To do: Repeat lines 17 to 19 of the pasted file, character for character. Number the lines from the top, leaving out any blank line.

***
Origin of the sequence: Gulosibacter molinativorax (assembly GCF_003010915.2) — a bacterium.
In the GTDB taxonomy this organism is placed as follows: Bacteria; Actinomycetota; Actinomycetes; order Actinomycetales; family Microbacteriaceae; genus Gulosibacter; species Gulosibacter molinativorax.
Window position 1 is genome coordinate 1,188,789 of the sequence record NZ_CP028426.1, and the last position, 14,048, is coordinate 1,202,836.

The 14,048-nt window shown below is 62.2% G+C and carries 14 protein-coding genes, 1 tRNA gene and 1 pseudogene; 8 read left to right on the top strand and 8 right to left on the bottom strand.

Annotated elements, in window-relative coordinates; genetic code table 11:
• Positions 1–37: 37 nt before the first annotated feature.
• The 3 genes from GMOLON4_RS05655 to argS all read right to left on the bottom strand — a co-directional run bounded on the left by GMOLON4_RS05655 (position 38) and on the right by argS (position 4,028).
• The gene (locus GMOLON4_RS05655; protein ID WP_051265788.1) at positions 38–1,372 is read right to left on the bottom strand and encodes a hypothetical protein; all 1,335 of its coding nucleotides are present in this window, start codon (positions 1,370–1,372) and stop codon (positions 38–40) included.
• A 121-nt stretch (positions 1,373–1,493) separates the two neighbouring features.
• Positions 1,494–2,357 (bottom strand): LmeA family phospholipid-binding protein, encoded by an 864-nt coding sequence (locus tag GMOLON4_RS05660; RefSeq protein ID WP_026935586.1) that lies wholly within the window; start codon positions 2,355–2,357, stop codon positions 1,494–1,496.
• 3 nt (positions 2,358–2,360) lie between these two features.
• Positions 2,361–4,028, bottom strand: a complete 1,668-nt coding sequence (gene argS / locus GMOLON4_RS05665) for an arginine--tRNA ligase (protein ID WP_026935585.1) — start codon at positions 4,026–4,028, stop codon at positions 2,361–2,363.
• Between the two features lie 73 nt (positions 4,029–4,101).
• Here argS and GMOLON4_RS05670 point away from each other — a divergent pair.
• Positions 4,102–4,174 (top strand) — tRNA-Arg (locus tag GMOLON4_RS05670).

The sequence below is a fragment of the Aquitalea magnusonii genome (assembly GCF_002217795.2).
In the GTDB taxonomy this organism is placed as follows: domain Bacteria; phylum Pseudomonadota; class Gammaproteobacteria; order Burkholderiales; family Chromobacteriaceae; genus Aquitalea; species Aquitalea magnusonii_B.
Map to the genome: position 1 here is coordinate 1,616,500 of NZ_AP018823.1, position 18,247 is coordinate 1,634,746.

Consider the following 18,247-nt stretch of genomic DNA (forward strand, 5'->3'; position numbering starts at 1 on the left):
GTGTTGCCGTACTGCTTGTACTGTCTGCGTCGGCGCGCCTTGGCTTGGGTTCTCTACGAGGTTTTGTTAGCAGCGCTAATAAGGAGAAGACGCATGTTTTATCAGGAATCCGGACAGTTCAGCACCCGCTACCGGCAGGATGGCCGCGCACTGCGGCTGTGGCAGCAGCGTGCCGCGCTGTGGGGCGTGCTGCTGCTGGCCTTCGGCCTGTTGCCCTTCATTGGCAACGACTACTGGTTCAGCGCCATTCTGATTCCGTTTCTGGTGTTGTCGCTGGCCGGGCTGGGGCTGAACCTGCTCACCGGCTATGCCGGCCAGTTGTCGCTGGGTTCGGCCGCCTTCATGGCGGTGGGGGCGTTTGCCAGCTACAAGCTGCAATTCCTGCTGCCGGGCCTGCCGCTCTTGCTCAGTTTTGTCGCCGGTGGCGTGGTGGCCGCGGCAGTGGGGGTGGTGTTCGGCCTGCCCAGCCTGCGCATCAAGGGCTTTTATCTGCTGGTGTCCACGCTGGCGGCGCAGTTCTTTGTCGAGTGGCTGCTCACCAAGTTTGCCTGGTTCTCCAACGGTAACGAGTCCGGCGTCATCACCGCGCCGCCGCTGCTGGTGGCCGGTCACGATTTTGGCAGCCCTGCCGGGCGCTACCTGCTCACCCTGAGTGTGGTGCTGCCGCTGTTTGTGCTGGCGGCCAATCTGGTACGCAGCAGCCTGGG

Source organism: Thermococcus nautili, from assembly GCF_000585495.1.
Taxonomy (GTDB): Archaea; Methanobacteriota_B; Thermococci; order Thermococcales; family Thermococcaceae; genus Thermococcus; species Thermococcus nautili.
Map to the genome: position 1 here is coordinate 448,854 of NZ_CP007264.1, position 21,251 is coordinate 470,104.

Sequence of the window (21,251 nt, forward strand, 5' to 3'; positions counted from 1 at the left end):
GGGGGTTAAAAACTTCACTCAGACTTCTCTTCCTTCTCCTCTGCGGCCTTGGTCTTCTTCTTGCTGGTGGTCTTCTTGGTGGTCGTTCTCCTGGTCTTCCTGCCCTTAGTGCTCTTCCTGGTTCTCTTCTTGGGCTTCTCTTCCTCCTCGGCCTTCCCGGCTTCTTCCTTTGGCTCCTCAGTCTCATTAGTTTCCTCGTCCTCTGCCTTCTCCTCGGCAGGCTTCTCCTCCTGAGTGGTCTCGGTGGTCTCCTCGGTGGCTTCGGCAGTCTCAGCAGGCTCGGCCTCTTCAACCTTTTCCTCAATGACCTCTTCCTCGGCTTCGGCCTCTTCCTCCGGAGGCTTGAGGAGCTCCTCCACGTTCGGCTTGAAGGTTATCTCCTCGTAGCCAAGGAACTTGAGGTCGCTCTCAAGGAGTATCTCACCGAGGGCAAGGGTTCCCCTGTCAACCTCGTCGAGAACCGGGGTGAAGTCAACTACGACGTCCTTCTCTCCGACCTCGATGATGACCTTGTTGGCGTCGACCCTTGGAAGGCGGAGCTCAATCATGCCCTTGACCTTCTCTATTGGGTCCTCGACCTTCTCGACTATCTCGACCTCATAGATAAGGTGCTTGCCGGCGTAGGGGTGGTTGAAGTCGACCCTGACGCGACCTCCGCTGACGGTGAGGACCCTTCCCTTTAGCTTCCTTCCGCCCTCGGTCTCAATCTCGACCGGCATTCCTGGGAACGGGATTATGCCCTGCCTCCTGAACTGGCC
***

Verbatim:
In the GTDB taxonomy this organism is placed as follows: domain Bacteria; phylum Pseudomonadota; class Gammaproteobacteria; order Burkholderiales; family Chromobacteriaceae; genus Aquitalea; species Aquitalea magnusonii_B.
Map to the genome: position 1 here is coordinate 1,616,500 of NZ_AP018823.1, position 18,247 is coordinate 1,634,746.

Consider the following 18,247-nt stretch of genomic DNA (forward strand, 5'->3'; position numbering starts at 1 on the left):